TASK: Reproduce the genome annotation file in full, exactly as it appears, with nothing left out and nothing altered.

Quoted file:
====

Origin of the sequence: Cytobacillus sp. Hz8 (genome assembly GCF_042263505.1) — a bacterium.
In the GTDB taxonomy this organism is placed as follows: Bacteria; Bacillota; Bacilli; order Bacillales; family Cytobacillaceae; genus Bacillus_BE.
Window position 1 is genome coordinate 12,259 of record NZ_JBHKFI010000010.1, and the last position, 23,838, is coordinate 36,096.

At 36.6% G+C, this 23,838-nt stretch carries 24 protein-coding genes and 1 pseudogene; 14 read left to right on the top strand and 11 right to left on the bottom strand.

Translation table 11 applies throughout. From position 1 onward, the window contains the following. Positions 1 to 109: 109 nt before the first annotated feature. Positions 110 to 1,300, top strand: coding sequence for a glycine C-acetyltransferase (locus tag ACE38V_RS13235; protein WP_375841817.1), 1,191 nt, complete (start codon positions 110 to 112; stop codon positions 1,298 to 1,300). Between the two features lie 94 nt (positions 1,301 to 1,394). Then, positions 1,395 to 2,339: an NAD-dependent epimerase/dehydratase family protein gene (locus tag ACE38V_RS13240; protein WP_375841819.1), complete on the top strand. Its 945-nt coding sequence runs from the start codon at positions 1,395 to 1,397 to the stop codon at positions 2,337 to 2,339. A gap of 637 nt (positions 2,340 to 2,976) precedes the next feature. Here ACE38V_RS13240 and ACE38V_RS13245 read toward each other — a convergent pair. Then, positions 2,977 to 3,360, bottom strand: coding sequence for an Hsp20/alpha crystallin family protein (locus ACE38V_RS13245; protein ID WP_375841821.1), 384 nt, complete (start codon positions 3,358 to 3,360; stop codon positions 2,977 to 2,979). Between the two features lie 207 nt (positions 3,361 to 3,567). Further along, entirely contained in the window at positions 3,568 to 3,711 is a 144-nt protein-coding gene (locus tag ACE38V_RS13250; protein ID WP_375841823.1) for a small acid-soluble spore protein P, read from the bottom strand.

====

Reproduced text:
Origin of the sequence: Cytobacillus sp. Hz8 (genome assembly GCF_042263505.1) — a bacterium.
In the GTDB taxonomy this organism is placed as follows: Bacteria; Bacillota; Bacilli; order Bacillales; family Cytobacillaceae; genus Bacillus_BE.
Window position 1 is genome coordinate 12,259 of record NZ_JBHKFI010000010.1, and the last position, 23,838, is coordinate 36,096.

At 36.6% G+C, this 23,838-nt stretch carries 24 protein-coding genes and 1 pseudogene; 14 read left to right on the top strand and 11 right to left on the bottom strand.

Translation table 11 applies throughout. From position 1 onward, the window contains the following. Positions 1 to 109: 109 nt before the first annotated feature. Positions 110 to 1,300, top strand: coding sequence for a glycine C-acetyltransferase (locus tag ACE38V_RS13235; protein WP_375841817.1), 1,191 nt, complete (start codon positions 110 to 112; stop codon positions 1,298 to 1,300). Between the two features lie 94 nt (positions 1,301 to 1,394). Then, positions 1,395 to 2,339: an NAD-dependent epimerase/dehydratase family protein gene (locus tag ACE38V_RS13240; protein WP_375841819.1), complete on the top strand. Its 945-nt coding sequence runs from the start codon at positions 1,395 to 1,397 to the stop codon at positions 2,337 to 2,339. A gap of 637 nt (positions 2,340 to 2,976) precedes the next feature. Here ACE38V_RS13240 and ACE38V_RS13245 read toward each other — a convergent pair. Then, positions 2,977 to 3,360, bottom strand: coding sequence for an Hsp20/alpha crystallin family protein (locus ACE38V_RS13245; protein ID WP_375841821.1), 384 nt, complete (start codon positions 3,358 to 3,360; stop codon positions 2,977 to 2,979). Between the two features lie 207 nt (positions 3,361 to 3,567). Further along, entirely contained in the window at positions 3,568 to 3,711 is a 144-nt protein-coding gene (locus tag ACE38V_RS13250; protein ID WP_375841823.1) for a small acid-soluble spore protein P, read from the bottom strand.